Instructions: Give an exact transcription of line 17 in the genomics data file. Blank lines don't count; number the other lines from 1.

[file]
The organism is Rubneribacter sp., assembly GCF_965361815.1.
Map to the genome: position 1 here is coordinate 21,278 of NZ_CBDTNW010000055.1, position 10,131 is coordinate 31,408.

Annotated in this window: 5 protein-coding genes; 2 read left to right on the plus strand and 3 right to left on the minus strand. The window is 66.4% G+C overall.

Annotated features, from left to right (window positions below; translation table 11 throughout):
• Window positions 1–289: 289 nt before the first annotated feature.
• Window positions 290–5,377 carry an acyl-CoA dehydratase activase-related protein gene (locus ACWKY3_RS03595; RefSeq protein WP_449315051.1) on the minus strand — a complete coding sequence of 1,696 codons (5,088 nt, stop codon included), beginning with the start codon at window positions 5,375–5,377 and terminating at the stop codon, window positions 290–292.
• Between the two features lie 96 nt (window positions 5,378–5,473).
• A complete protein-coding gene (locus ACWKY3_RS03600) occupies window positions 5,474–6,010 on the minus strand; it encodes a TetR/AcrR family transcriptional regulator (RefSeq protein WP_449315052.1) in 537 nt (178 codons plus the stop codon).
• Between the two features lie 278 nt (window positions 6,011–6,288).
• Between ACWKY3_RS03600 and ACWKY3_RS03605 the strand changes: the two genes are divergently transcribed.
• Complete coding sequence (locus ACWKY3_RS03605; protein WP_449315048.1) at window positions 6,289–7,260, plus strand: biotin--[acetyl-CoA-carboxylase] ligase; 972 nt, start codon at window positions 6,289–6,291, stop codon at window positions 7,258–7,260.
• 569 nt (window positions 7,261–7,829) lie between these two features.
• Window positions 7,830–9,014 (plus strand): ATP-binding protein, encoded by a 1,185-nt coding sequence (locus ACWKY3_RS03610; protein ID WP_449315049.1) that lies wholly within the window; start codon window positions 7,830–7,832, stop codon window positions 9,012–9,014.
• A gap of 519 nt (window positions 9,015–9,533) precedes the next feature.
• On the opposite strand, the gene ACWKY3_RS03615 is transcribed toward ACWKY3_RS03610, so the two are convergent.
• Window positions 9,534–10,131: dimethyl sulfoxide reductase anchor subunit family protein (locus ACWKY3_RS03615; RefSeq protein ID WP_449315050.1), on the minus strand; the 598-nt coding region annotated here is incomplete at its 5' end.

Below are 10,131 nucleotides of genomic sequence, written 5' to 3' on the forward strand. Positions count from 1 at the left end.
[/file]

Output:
Below are 10,131 nucleotides of genomic sequence, written 5' to 3' on the forward strand. Positions count from 1 at the left end.